European Union

European Council Regulation (EC) 1236/2005 concerning trade in certain goods which could be used for capital punishment, torture or other cruel, inhuman or degrading treatment or punishment (the Anti-torture Regulation) was the first legally-binding regional control regime on the trade in tools of torture. It serves as an inspiration for other human rights-based trade control processes.

The Regulation, which came into force in 2006, covers the trade in two different categories of equipment. First, those the EU has designated to have no practical use other than for capital punishment, torture or other ill-treatment. The Regulation prohibits importing, exporting, and promoting these goods as well as related services such as training. Second, the Regulation places trade controls on a range of other kinds of law enforcement equipment that could be used in human rights violations. It requires EU Member States to refuse to give export authorisation for these goods where there are “reasonable grounds” to believe that they might be used for torture or other ill-treatment. In addition to the transfer of goods, the Regulation covers technical assistance, brokering, training, promotion, and trade in related components and assembly kits.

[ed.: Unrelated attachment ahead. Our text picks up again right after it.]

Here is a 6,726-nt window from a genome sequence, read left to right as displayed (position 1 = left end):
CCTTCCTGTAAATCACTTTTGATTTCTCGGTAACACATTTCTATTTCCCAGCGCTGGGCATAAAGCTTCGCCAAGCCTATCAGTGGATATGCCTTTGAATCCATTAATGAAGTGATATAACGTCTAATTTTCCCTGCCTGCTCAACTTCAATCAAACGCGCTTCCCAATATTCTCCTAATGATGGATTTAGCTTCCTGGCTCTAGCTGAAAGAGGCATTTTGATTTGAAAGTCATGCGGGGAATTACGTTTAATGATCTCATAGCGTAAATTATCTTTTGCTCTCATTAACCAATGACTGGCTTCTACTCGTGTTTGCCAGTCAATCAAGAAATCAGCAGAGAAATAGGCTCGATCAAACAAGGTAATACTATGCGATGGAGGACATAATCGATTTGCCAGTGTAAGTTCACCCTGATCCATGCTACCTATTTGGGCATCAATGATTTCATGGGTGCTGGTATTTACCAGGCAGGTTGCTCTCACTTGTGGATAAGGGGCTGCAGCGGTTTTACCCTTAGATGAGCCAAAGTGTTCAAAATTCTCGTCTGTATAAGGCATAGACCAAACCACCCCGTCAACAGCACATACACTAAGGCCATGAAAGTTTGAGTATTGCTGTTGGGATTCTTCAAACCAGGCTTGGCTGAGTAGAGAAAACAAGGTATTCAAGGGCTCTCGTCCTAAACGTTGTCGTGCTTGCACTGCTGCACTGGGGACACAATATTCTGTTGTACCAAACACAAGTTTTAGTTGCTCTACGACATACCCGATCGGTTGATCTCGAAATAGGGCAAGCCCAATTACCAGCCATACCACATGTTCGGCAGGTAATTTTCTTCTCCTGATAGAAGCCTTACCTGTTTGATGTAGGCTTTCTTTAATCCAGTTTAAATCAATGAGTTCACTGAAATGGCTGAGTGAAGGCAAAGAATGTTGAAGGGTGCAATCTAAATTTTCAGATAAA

Under the Regulation, EU Member States are required to report applications and export authorisations (granted and denied) to the European Commission, which publishes an annual report. While States are also required to make an annual activity report public, few do this consistently. 

Designed to be a “living instrument”, Omega monitors the Regulation’s implementation and advocates for it to be strengthened, including through regular engagement with EU officials. In 2011, for example, controls were strengthened around two kinds of inherently abusive equipment (body-worn electric shock devices and spiked batons). Further changes were made in 2014, 2016, and 2020.

The Regulation is now reviewed by the European Commission every five years (next: 2024).